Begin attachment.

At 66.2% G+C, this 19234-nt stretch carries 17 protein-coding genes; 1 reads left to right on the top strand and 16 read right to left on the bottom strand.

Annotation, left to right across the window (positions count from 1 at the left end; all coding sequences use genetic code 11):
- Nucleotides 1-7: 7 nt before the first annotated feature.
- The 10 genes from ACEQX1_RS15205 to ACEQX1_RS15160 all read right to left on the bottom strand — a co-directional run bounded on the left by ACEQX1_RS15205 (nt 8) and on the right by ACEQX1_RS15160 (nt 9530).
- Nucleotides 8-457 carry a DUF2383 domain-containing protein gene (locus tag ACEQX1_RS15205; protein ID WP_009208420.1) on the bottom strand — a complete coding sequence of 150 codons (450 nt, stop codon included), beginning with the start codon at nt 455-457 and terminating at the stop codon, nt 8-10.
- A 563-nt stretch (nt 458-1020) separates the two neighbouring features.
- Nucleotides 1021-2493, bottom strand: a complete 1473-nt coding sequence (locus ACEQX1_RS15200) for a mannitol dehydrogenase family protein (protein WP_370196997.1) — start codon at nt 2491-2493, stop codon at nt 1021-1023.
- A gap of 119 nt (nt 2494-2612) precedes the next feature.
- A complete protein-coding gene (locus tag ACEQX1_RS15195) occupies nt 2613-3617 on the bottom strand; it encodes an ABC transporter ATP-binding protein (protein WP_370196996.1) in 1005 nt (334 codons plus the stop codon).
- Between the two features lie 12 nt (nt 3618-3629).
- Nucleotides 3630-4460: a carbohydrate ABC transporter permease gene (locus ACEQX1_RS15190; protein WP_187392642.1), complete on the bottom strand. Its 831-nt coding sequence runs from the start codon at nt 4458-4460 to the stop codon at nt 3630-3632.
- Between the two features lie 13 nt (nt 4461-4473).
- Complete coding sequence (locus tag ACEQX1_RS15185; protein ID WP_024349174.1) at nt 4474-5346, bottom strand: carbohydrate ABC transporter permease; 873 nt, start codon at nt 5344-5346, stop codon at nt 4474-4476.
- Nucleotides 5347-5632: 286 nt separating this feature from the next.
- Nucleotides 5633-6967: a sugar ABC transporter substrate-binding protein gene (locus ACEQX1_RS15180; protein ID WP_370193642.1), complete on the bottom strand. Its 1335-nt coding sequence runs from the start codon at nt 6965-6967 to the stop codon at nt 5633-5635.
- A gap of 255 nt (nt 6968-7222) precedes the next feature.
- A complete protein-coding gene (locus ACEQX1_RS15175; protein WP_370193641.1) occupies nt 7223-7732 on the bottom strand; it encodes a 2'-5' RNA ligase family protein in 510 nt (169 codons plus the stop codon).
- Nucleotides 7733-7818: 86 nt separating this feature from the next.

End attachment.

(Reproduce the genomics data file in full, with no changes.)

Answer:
At 66.2% G+C, this 19234-nt stretch carries 17 protein-coding genes; 1 reads left to right on the top strand and 16 read right to left on the bottom strand.

Annotation, left to right across the window (positions count from 1 at the left end; all coding sequences use genetic code 11):
- Nucleotides 1-7: 7 nt before the first annotated feature.
- The 10 genes from ACEQX1_RS15205 to ACEQX1_RS15160 all read right to left on the bottom strand — a co-directional run bounded on the left by ACEQX1_RS15205 (nt 8) and on the right by ACEQX1_RS15160 (nt 9530).
- Nucleotides 8-457 carry a DUF2383 domain-containing protein gene (locus tag ACEQX1_RS15205; protein ID WP_009208420.1) on the bottom strand — a complete coding sequence of 150 codons (450 nt, stop codon included), beginning with the start codon at nt 455-457 and terminating at the stop codon, nt 8-10.
- A 563-nt stretch (nt 458-1020) separates the two neighbouring features.
- Nucleotides 1021-2493, bottom strand: a complete 1473-nt coding sequence (locus ACEQX1_RS15200) for a mannitol dehydrogenase family protein (protein WP_370196997.1) — start codon at nt 2491-2493, stop codon at nt 1021-1023.
- A gap of 119 nt (nt 2494-2612) precedes the next feature.
- A complete protein-coding gene (locus tag ACEQX1_RS15195) occupies nt 2613-3617 on the bottom strand; it encodes an ABC transporter ATP-binding protein (protein WP_370196996.1) in 1005 nt (334 codons plus the stop codon).
- Between the two features lie 12 nt (nt 3618-3629).
- Nucleotides 3630-4460: a carbohydrate ABC transporter permease gene (locus ACEQX1_RS15190; protein WP_187392642.1), complete on the bottom strand. Its 831-nt coding sequence runs from the start codon at nt 4458-4460 to the stop codon at nt 3630-3632.
- Between the two features lie 13 nt (nt 4461-4473).
- Complete coding sequence (locus tag ACEQX1_RS15185; protein ID WP_024349174.1) at nt 4474-5346, bottom strand: carbohydrate ABC transporter permease; 873 nt, start codon at nt 5344-5346, stop codon at nt 4474-4476.
- Nucleotides 5347-5632: 286 nt separating this feature from the next.
- Nucleotides 5633-6967: a sugar ABC transporter substrate-binding protein gene (locus ACEQX1_RS15180; protein ID WP_370193642.1), complete on the bottom strand. Its 1335-nt coding sequence runs from the start codon at nt 6965-6967 to the stop codon at nt 5633-5635.
- A gap of 255 nt (nt 6968-7222) precedes the next feature.
- A complete protein-coding gene (locus ACEQX1_RS15175; protein WP_370193641.1) occupies nt 7223-7732 on the bottom strand; it encodes a 2'-5' RNA ligase family protein in 510 nt (169 codons plus the stop codon).
- Nucleotides 7733-7818: 86 nt separating this feature from the next.